Many young girls are greatly troubled with indigestion. This tiresome complaint, trifling though it may seem to some, should never on any account be neglected, because it is the forerunner, and even the cause, of many dangerous and fatal illnesses. Independent of this, no one can look well who suffers from it; the complexion of a dyspeptic girl is never clear, nor is her eye bright and full. Anyone suffering from indigestion should first and foremost find out the cause. Let her ask herself these questions: Do I take sufficient outdoor exercise? Do I practise early rising and always take my matutinal bath? Do I eat intemperately or eat in haste? Are my studies too long and tedious? The lighter and the more easily digested the food which a dyspeptic person takes the better, too long intervals between meals are injurious, and so, of course, is overloading the stomach. Milk is the best beverage, and tea should be avoided. Ginger ale may be taken with dinner; of medicines the fewer the better, but gentian bitters will do good if taken about half-an-hour before meals, and if there be paleness of the countenance, or inside of lips and gums, iron will do good (steel drops). If the tongue be yellow or white in the morning, the liver is probably somewhat in fault, in which case dandelion tea may be taken in doses of half a wineglassful three or four times a day. The proportion is,, of dandelion root sliced and bruised, one ounce boiled for a quarter of an hour in a pint of water. It is then simply strained, and enough water added to make it measure a pint. A teaspoonful or two of cream of tartar may be mixed in water, and half a teaspoonful of Howard's carbonate of soda added, and taken first thing in the morning; this medicine is very cooling and agreeable. A small teaspoonful of carbonate of soda in a wineglassful of water is an instantaneous cure for heartburn.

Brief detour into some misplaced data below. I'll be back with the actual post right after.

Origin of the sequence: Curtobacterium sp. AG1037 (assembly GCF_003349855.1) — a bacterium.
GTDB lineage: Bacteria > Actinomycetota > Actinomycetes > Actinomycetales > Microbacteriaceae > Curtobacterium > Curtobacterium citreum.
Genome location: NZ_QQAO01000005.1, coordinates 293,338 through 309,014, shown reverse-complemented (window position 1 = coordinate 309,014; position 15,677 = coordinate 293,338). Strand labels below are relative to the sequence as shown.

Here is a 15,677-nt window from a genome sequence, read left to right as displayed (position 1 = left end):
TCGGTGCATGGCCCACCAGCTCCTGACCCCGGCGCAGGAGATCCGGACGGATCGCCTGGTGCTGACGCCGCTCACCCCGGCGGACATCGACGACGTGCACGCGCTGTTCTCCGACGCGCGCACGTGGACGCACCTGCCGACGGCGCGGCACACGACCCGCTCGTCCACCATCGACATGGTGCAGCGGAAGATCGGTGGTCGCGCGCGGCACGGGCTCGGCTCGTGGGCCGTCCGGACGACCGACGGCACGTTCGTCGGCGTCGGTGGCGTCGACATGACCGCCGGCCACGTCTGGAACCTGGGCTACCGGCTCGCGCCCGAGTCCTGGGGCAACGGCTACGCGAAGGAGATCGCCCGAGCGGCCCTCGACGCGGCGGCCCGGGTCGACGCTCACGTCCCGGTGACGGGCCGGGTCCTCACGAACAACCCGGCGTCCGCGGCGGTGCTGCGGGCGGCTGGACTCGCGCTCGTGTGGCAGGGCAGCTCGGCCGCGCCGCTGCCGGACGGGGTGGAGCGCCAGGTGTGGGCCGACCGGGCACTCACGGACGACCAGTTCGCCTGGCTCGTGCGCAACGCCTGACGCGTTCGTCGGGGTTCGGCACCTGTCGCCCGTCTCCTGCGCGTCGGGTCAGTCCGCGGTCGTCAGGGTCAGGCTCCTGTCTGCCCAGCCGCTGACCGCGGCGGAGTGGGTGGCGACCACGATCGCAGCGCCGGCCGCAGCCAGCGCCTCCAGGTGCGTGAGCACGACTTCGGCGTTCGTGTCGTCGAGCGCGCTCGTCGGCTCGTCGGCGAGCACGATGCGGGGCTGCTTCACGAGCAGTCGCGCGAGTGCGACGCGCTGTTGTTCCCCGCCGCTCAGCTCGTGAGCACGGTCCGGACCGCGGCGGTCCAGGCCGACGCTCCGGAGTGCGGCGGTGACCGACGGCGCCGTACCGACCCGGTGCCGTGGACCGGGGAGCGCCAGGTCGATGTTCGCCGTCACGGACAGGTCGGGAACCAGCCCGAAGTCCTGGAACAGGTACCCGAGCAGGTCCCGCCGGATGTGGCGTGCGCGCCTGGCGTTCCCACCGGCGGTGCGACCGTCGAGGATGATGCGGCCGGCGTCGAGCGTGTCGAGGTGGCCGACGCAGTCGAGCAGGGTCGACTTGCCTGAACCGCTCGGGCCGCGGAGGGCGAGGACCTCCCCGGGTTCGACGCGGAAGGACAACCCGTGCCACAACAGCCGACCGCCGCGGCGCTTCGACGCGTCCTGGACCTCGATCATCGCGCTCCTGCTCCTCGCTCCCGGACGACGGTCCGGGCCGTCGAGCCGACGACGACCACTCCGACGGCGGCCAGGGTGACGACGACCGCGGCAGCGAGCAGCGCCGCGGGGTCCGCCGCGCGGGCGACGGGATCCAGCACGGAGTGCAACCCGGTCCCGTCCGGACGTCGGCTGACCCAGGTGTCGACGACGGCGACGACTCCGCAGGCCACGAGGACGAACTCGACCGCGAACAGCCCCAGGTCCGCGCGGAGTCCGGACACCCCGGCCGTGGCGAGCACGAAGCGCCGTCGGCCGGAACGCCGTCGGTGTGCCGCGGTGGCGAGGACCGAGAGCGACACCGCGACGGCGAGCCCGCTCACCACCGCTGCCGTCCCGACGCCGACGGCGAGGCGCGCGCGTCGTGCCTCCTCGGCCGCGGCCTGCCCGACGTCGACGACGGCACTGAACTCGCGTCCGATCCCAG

I know that many of my youthful readers suffer greatly from that most dreadful complaint called tic doloureux, or neuralgia of the face. The pain is usually confined to one half of the face and head, and comes on in paroxysms of great severity; an attack may last for days or even for weeks. Then it may be absent for quite a long time, when some little irregularity in diet or accidental chill may bring it all back again. It is most common in weakly girls.
To get rid of tic, the first thing to do is to have the teeth examined by a proper dentist. The removal of a bad one will often in itself suffice to effect a cure; a mild pill of aloes and pepsine combined may be taken about once a week, but stronger medicine is objectionable. An ointment composed of one grain or a grain and a half of aconitine with sixty grains of lard may be carefully and cautiously rubbed into the painful part of the cheek in front of the ear. A skilled chemist would tell you exactly how to use this. Liniments of chloroform, belladonna, and aconite are also worthy of a trial. But there is one medicine for the relief of neuralgic pains that I must not omit mentioning, because it often - mind I do not say, always - acts like a charm; I refer to sal ammoniac. The dose for a grown-up person would be twenty grains in about half a cupful of water, repeated every hour till four doses were taken. If relief is obtained, the medicine should be taken three or four times a day for a week. About half the dose would do for a girl of about twelve.
Having got rid of the torture, a great effort ought to be made to improve the general health, and so prevent its return. Quinine wine should be used three times a day, with steel drops if the patient be pale and bloodless looking. The diet should be nourishing. Milk should be substituted for coffee or tea. The clothing ought to be warm, and the feet especially kept comfortable, white flannel must be worn next the skin. The Turkish bath twice a week is worthy of a trial.
I hope my readers will get any prescriptions I may give from time to time, either in my papers or in my Answers to Correspondents, made up by a regular chemist, except indeed, the more simple of them, such as dandelion or chamomile tea, &c. I would also remind them that unless attention to the ordinary rules of health is paid, such as regulation of diet, exercise, fresh air, early hours, and the bath, medicines will not work the wonders which they ought.